Overview of Budget Formulation Process
The District's operating and capital budgets identify the programs that are to be funded in the fiscal year and the revenue that will support these programs. Additionally, the budget document provides a five-year financial plan, which shows the long-term impact of current spending and is a critical tool in ensuring the fiscal health of the District. Both the operating and capital budgets provide stakeholders with information on the operations of the District's over 100 agencies.
The operating budget funds the District's daily operations. This budget supports eight categories of governmental services including public education, human support services, and public safety. Revenues to support the services provided by the operating budget come from a variety of sources, such as taxes, fees and charges, and federal revenues.
The capital budget provides information on the District's infrastructure, fixed assets and other capital needs. Through the capital budget's six-year Capital Improvements Plan, the District constructs or repairs facilities such as school buildings, bridges, roads, and swimming pools. General obligation bonds (or income tax revenue bonds) and federal grants primarily finance capital projects.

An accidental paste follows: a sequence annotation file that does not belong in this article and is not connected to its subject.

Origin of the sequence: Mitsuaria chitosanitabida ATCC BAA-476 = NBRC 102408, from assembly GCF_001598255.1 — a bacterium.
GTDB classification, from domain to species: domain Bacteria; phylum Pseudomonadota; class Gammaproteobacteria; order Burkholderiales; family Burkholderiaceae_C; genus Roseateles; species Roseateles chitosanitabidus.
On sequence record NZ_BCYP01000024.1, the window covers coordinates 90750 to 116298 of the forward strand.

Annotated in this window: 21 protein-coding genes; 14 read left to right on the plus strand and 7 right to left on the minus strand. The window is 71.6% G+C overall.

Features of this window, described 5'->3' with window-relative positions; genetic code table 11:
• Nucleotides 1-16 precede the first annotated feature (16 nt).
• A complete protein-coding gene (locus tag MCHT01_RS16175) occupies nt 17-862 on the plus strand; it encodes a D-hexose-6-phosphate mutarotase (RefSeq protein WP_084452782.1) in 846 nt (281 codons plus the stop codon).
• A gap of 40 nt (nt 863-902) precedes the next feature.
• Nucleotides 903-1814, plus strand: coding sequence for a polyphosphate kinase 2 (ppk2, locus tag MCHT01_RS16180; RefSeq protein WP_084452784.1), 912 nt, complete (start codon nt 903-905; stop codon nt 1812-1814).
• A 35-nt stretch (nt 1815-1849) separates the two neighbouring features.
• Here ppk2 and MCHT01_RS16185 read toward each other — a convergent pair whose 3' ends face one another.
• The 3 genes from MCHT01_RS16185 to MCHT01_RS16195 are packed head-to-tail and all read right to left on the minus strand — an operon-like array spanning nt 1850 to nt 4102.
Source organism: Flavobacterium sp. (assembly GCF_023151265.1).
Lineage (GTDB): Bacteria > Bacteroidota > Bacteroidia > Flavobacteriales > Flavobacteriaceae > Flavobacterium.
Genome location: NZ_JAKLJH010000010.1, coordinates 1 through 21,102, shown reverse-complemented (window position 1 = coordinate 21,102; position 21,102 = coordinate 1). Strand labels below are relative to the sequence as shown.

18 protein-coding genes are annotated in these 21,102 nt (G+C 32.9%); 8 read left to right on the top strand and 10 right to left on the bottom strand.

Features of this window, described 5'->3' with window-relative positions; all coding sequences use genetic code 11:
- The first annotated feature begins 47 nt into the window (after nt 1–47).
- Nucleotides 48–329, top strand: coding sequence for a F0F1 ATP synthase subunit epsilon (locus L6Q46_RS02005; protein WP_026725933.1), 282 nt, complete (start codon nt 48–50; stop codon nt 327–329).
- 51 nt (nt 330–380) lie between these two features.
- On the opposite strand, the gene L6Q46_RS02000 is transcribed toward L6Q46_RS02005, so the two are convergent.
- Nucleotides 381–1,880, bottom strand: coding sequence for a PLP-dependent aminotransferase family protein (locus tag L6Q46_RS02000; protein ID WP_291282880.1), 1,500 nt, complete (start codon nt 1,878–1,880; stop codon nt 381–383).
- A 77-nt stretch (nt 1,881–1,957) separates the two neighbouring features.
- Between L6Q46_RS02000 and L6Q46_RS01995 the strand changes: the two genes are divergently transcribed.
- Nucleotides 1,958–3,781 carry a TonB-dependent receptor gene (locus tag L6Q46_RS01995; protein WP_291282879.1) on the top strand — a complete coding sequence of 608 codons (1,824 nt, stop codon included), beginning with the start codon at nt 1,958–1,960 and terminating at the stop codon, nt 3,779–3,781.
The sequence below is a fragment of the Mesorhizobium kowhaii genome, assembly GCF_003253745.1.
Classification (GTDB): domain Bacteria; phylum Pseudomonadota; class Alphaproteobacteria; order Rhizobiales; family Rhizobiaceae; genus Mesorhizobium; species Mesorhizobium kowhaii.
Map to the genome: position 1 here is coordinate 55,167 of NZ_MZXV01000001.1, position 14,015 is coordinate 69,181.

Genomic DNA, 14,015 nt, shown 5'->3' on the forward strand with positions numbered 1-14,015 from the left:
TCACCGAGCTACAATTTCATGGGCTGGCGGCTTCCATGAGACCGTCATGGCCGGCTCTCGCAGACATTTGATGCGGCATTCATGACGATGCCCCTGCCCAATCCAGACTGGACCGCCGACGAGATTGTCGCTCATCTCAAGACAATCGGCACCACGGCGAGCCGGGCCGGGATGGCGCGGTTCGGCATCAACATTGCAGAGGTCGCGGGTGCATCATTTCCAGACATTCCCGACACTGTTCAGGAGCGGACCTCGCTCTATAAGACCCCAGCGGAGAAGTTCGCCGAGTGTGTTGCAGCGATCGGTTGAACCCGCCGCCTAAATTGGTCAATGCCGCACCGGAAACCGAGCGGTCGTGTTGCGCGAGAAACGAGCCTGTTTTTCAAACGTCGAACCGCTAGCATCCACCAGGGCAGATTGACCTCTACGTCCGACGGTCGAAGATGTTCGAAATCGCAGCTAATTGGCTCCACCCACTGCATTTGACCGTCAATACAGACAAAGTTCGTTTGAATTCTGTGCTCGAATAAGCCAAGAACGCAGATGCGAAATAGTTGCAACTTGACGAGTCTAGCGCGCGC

The Mayor develops and submits the proposed budget and financial plan for the next fiscal year to the Council of the District of Columbia in March. The Council holds public hearings and accepts the Mayor's budget or adopts its own version. The Mayor may sign or veto the Council's budget. If the Mayor vetoes the budget, the Council may override the veto. Once agreement is reached between the Mayor and the Council, the budget is adopted and transmitted to the President of the United States for submission to Congress for approval. Congress must approve the District's budget as part of one of the 12 annual federal appropriations bills.